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Old 10-19-2011, 11:45 PM   #1
Ariamius
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Default No heat help

I am baffled the bpv valve seems to be working but no heat engine running fine at normal temp. new thermostat, radiator cap., is there a fuse for the heater somewhere, no leaks in heater core either. any help would be great..., now the car seems to run a little on the hot side. where should the need on temp gauge be for normal operation?

Last edited by Ariamius; 10-20-2011 at 01:48 AM. Reason: new problem
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Old 10-20-2011, 02:39 AM   #2
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There's a VSV which controls the Heater Control Valve... test it. It's a common failure point.
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Old 10-21-2011, 12:39 AM   #3
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Default No heat from heater

I tested the valve and it doesn't work bypassed from top of solinoid vacuum line to vacuum line from where the switch is and the lever is pulling up now, but still no heat. Truly stumped. removed thermostat and drilled giggle valve out to a 4mm hole. new Radiator cap, and still no heat

Last edited by Ariamius; 10-21-2011 at 05:03 PM.
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Old 10-22-2011, 01:24 AM   #4
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The jiggle valve isn't going to change whether you get heat or not and its presence isn't going to affect when the thermostat opens. Is the car getting up to normal operating temps in the normal amount of time? Coolant level normal? It may be a blockage in the heater core or a problem with the electrical and air routing system inside the dash.

EDIT: Sorry, I see you said it's running at temp just fine. Normal is dead center, for the most part. If you want to be sure grab the TSRM and measure the reading at the temp sensor directly and use the chart to find the temp it's at.

I'd back-flush the system aggressively.
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Last edited by cre; 10-22-2011 at 01:27 AM.
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Old 10-22-2011, 01:10 PM   #5
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I also am having the same trouble. I recently did a HD gasket and when I back flushed the heater core it push out rusty looking water, twice now, Has good flow when doing so. The inside control unit appears to be working, the vacuum operated valve appears to be opening.

Is it possible to have a heater core clogged but still be able to back flush?
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Old 10-22-2011, 09:08 PM   #6
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Sure it's possible. Just because water/detergent is flowing through doesn't mean much of it is. It takes a high amount of pressure to clear out channels which are clogged if water is still able to flow through other routes.

(Before you continue reading all of this though read through the diagnostics posted at the end... might save you a lot of time)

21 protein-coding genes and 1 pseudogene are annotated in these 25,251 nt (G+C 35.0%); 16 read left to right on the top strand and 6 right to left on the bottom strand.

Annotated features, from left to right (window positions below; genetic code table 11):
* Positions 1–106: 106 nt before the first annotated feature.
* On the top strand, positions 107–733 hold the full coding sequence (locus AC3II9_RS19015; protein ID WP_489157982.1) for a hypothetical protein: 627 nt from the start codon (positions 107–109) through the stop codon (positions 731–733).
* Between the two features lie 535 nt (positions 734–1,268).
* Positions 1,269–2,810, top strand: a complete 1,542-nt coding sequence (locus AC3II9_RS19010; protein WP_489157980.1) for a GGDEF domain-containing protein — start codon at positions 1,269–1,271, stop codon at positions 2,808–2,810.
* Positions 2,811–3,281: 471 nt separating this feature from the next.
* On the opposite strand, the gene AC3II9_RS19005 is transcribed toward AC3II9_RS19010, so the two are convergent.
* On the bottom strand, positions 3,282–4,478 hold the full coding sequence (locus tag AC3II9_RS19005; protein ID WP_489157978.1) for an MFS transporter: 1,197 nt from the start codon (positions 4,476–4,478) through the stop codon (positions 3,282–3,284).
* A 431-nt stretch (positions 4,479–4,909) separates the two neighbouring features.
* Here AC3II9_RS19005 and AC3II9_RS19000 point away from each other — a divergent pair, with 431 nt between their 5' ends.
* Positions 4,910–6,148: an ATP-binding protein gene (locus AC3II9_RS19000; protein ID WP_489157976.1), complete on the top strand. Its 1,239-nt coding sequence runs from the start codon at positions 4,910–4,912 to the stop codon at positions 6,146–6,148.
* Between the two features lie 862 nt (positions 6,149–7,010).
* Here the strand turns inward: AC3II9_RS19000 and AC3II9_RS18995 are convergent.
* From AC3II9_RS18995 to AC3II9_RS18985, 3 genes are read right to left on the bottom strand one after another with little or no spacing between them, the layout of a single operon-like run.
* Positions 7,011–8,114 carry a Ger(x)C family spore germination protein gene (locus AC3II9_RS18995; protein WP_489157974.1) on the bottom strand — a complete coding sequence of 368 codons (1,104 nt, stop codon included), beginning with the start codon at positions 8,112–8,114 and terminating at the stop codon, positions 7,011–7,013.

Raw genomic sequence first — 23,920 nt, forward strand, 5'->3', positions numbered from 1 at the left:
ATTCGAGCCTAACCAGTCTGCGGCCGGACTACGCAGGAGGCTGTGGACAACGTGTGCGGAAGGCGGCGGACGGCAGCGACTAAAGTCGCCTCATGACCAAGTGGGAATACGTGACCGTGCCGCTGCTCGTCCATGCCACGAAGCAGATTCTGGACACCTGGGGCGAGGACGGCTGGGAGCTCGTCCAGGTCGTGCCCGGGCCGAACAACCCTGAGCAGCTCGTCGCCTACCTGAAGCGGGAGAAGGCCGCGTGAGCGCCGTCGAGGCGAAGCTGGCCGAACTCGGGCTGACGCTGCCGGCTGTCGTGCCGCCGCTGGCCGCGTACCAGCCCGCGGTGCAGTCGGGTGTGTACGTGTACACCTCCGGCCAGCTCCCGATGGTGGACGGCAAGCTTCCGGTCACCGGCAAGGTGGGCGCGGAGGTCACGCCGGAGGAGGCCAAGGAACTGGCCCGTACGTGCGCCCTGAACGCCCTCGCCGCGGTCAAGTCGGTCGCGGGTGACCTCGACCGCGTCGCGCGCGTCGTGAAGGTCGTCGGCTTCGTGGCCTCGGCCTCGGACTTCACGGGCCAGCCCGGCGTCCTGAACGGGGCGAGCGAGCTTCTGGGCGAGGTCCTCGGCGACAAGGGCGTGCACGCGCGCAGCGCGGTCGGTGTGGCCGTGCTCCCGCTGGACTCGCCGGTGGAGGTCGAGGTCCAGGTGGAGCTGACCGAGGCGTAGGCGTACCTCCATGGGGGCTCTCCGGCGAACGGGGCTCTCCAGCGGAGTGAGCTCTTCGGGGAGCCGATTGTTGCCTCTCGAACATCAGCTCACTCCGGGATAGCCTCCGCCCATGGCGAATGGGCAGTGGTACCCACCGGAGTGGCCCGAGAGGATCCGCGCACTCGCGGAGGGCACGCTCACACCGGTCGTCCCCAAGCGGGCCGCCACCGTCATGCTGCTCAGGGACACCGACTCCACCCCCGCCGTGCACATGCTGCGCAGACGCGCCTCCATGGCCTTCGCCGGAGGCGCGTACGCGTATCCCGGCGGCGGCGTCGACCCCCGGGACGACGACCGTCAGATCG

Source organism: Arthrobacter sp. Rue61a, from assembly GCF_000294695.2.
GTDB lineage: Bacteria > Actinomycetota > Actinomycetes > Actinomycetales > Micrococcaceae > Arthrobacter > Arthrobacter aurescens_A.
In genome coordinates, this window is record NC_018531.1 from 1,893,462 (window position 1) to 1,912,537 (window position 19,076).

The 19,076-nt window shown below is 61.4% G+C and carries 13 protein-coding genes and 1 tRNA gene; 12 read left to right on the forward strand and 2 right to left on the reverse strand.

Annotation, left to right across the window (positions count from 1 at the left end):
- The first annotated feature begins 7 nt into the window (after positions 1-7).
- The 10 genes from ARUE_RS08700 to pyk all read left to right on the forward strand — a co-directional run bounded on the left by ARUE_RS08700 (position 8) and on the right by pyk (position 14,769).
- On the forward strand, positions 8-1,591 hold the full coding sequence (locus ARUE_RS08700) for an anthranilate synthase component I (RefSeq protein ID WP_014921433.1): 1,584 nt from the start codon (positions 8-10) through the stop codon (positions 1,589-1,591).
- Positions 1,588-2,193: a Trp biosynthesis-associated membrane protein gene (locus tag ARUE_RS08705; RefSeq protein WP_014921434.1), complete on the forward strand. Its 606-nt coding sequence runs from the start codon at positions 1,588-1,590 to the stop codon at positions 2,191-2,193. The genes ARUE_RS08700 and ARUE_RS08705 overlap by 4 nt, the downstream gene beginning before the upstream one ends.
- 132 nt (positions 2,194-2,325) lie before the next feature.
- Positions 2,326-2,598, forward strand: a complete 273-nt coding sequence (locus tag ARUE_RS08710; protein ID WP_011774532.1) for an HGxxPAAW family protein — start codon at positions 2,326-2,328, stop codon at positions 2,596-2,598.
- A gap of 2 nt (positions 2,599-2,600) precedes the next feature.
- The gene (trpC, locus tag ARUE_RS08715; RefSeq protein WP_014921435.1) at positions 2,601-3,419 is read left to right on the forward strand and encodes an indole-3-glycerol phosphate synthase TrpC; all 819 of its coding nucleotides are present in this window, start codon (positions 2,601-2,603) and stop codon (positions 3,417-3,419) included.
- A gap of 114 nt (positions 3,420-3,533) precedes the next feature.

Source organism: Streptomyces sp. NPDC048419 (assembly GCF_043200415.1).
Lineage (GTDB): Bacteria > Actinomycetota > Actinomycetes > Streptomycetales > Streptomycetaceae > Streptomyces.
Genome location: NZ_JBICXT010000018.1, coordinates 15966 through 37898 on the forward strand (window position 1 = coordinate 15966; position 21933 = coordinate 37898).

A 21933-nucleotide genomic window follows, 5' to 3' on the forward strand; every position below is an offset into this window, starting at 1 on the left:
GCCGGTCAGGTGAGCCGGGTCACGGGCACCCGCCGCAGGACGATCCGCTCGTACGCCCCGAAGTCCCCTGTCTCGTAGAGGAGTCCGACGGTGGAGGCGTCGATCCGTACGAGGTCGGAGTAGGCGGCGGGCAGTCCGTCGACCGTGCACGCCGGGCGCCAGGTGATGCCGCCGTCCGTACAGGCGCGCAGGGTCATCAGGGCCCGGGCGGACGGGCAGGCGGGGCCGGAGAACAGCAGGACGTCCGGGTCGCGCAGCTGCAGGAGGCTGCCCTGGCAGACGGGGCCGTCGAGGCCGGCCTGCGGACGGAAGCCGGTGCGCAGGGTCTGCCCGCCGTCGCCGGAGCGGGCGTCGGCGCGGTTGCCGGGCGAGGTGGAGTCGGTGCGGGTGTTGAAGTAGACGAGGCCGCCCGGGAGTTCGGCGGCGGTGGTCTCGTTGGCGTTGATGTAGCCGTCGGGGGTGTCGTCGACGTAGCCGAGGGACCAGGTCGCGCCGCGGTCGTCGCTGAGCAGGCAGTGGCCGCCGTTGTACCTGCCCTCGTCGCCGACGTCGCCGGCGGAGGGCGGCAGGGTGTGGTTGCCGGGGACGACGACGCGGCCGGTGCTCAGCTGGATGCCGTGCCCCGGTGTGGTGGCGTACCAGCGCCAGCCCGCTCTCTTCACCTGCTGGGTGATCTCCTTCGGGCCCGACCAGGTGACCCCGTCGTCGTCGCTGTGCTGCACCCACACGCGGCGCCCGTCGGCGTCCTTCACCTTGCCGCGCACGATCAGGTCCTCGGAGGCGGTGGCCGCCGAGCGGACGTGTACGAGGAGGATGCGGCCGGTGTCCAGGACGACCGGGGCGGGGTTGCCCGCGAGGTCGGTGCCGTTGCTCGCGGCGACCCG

Are you guys using any cleaning/detergent/acid products such as Prestone to clean the system? More caustic solutions will work far more quickly than plain water or citric acid based detergents (Prestone) but need to be thoroughly neutralized after flushing (a final flush with a baking soda solution is all). I've heard from a couple radiator specialists that phosphoric acid is not to be used. Oxalic acid is more effective than citric but less aggressive than muriatic (hydrochloric) acid. Although, I generally don't think it's a good idea to use very caustic cleansers (such as muriatic acid) in a system where a clog may allow the acid to sit in a pocket and keep munching away at good metal... They're excellent for once a year or two year scrubbing of healthy systems. You could try it but be forewarned that if there are any weak spots (a collection of rust particles holding hands) you may finally compromise them. There are solutions available with inhibitors to slow the acid from consuming the good alloys, I recommend you find one and follow the directions closely. As with any coolant cleanser (including the citric acid based ones) it takes time for scale and rust to be dissolved and cleared out... You'll just add it and run it for anything from one day up to a week. Don't expect instant results.

When flushing old systems, flush it until it runs clear; Then, give it another pass with detergent and flush until clear again. Do this until it's pretty much clear right away. In a heavily scaled, blocked and rust filled system this may take quite a while depending on the detergents used and the period they're required to be in the system. Also this wouldn't be a bad time to add a coolant filter, you're going to be freeing up a LOT of shit and it's also just a good thing to have installed. Back flush when flushing on each pass, any large particulate that is freed up is a potential blockage.

If you have the equipment (a 15 to 20psi manometer and a pressure gauge) I'd recommend testing the pressure drop across the heater core. I suspect that a healthy heater core shouldn't see a drop of more than a couple psi but clogged will see a drop of 33% or more... I'm not certain on those figures but that's what I would look for.


Two other things to check are:
http://www.cygnusx1.net/Supra/Librar...aspx?S=AC&P=43